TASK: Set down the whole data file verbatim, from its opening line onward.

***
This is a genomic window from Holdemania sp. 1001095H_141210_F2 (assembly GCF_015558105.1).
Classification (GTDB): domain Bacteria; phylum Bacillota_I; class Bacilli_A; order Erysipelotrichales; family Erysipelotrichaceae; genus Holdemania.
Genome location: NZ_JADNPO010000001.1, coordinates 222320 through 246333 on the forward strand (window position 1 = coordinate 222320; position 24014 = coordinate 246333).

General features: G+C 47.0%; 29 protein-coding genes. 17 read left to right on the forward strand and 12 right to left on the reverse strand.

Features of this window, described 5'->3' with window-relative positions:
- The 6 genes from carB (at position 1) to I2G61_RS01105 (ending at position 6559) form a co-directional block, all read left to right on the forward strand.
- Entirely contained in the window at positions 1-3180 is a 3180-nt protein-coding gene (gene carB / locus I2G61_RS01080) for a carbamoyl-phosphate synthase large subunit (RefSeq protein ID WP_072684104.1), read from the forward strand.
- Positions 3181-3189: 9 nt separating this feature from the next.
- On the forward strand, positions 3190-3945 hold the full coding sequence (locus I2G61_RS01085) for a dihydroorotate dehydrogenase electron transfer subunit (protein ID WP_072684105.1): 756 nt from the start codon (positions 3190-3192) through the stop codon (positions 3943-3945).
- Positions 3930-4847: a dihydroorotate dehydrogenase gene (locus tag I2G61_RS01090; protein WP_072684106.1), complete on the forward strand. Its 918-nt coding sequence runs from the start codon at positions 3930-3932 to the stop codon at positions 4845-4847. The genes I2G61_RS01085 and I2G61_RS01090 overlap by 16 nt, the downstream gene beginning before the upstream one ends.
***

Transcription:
This is a genomic window from Holdemania sp. 1001095H_141210_F2 (assembly GCF_015558105.1).
Classification (GTDB): domain Bacteria; phylum Bacillota_I; class Bacilli_A; order Erysipelotrichales; family Erysipelotrichaceae; genus Holdemania.
Genome location: NZ_JADNPO010000001.1, coordinates 222320 through 246333 on the forward strand (window position 1 = coordinate 222320; position 24014 = coordinate 246333).

General features: G+C 47.0%; 29 protein-coding genes. 17 read left to right on the forward strand and 12 right to left on the reverse strand.

Features of this window, described 5'->3' with window-relative positions:
- The 6 genes from carB (at position 1) to I2G61_RS01105 (ending at position 6559) form a co-directional block, all read left to right on the forward strand.
- Entirely contained in the window at positions 1-3180 is a 3180-nt protein-coding gene (gene carB / locus I2G61_RS01080) for a carbamoyl-phosphate synthase large subunit (RefSeq protein ID WP_072684104.1), read from the forward strand.
- Positions 3181-3189: 9 nt separating this feature from the next.
- On the forward strand, positions 3190-3945 hold the full coding sequence (locus I2G61_RS01085) for a dihydroorotate dehydrogenase electron transfer subunit (protein ID WP_072684105.1): 756 nt from the start codon (positions 3190-3192) through the stop codon (positions 3943-3945).
- Positions 3930-4847: a dihydroorotate dehydrogenase gene (locus tag I2G61_RS01090; protein WP_072684106.1), complete on the forward strand. Its 918-nt coding sequence runs from the start codon at positions 3930-3932 to the stop codon at positions 4845-4847. The genes I2G61_RS01085 and I2G61_RS01090 overlap by 16 nt, the downstream gene beginning before the upstream one ends.